Young adults plan actions in advance to minimize the cost of movement. This is exemplified by the end-state comfort (ESC) effect. A pattern of improvement in ESC in children is linked to the development of cognitive control processes, and decline in older adults is attributed to cognitive decline. This study used a cross-sectional design to examine how movement context (pantomime, demonstration with image/glass as a guide, actual grasping) influences between-hand differences in ESC planning. Children (5- to 12-year-olds), young adults, and two groups of older adults (aged 60-70, and aged 71 and older) were assessed...
November 28, 2017: Motor Control
Sergio L Molina, David F Stodden
This study examined variability in throwing speed and spatial error to test the prediction of an inverted-U function (i.e., impulse-variability [IV] theory) and the speed-accuracy trade-off. Forty-five 9- to 11-year-old children were instructed to throw at a specified percentage of maximum speed (45%, 65%, 85%, and 100%) and hit the wall target. Results indicated no statistically significant differences in variable error across the target conditions (p = .72), failing to support the inverted-U hypothesis...
October 17, 2017: Motor Control
Scott R Brown, Matt Brughelli, Seth Lenetsky
Our aims were to assess single-leg balance in rugby union athletes and compare the stability indices between legs and between positions. Thirty athletes, forwards and backs (n = 15/15), performed single-leg balance measured at two difficulty levels (Level 8: more stable and Level 2: less stable) using the Biodex Balance SD System. The backs' nonpreferred leg had worse scores in medial-lateral and overall indices (effect size = 1.05 and 0.63) compared with the preferred leg on Level 8 stability. Backs had better scores in all indices in the preferred (effect size = -1...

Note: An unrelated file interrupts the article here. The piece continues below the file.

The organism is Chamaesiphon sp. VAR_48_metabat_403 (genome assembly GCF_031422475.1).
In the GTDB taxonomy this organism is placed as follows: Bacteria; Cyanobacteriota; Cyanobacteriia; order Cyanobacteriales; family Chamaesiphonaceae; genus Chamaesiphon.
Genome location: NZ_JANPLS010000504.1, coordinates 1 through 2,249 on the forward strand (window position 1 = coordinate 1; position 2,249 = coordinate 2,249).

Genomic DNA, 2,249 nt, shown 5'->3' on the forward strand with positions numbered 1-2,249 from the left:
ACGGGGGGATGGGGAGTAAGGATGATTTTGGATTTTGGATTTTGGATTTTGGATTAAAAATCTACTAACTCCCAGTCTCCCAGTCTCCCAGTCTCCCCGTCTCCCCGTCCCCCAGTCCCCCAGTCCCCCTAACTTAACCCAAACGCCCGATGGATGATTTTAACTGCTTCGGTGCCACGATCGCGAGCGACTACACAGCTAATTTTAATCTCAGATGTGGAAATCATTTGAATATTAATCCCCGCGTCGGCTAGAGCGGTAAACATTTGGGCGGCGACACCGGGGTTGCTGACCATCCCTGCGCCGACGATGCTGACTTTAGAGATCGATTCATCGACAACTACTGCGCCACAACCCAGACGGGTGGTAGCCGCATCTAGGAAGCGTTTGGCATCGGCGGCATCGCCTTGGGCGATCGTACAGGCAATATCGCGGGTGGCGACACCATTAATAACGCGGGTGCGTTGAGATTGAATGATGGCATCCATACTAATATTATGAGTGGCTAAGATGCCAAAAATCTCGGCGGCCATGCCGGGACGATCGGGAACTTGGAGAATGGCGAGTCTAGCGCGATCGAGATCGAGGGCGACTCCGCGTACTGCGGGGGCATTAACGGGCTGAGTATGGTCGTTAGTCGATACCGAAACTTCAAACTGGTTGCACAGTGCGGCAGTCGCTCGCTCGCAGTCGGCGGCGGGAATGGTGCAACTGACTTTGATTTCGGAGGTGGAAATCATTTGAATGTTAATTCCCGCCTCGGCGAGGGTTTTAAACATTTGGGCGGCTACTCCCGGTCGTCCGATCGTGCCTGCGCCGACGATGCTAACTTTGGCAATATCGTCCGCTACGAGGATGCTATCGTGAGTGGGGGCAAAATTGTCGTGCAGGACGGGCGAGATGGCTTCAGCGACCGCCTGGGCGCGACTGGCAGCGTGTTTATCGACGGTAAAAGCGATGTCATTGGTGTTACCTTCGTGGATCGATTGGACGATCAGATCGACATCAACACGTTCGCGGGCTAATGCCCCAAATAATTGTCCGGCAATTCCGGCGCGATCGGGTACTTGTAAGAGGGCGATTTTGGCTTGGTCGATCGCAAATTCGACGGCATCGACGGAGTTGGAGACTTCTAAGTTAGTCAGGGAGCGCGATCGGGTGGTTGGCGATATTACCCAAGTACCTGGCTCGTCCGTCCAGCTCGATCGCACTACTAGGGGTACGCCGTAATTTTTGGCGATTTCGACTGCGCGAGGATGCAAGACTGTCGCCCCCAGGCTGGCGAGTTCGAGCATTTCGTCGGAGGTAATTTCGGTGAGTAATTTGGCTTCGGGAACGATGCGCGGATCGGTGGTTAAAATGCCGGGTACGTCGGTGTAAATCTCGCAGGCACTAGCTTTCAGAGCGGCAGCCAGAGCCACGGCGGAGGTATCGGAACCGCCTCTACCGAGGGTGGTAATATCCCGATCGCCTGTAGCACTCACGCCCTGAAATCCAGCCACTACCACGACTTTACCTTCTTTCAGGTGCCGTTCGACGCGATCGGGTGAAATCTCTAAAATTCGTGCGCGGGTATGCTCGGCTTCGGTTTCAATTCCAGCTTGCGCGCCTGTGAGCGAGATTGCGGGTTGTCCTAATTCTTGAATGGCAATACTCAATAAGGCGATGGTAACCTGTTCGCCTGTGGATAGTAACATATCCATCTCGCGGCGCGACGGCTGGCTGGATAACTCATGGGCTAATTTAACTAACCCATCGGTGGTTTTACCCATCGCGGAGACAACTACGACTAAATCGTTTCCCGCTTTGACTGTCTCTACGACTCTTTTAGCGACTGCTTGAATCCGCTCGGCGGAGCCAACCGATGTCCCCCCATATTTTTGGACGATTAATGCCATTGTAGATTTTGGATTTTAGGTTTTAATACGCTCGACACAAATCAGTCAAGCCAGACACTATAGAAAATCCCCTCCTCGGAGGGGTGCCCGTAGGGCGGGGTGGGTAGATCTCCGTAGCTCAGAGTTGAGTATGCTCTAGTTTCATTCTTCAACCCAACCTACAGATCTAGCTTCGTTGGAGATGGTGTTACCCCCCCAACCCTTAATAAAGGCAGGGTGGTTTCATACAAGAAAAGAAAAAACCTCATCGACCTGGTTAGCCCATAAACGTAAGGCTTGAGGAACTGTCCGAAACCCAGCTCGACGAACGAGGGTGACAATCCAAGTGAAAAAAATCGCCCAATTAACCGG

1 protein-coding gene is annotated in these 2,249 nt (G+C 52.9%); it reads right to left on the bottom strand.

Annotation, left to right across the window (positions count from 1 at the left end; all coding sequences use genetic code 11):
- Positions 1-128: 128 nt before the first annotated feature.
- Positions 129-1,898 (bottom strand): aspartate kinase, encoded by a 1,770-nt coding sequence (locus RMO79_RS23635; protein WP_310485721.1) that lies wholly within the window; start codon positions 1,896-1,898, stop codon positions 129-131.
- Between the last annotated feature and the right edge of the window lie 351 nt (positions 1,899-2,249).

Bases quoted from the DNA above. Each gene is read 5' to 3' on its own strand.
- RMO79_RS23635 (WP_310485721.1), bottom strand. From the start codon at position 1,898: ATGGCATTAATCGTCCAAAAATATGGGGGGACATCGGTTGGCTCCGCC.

October 17, 2017: Motor Control
Alessia Longo, Ruud Meulenbroek
Movement variability of the upper limb was investigated using a bimanual Fitts' task. Participants tapped rhythmically between target-pairs of different index of difficulties for three intervals of 20 min each. We studied the effects of index of difficulties and time-on-task on movement time, end-point variability, approximate entropy, and standard deviation of the relative phase. Lower index of difficulties and time-on-task caused decreasing movement time and increasing end-point variability. Moreover, standard deviation of the relative phase and approximate entropy moderately increased...
October 3, 2017: Motor Control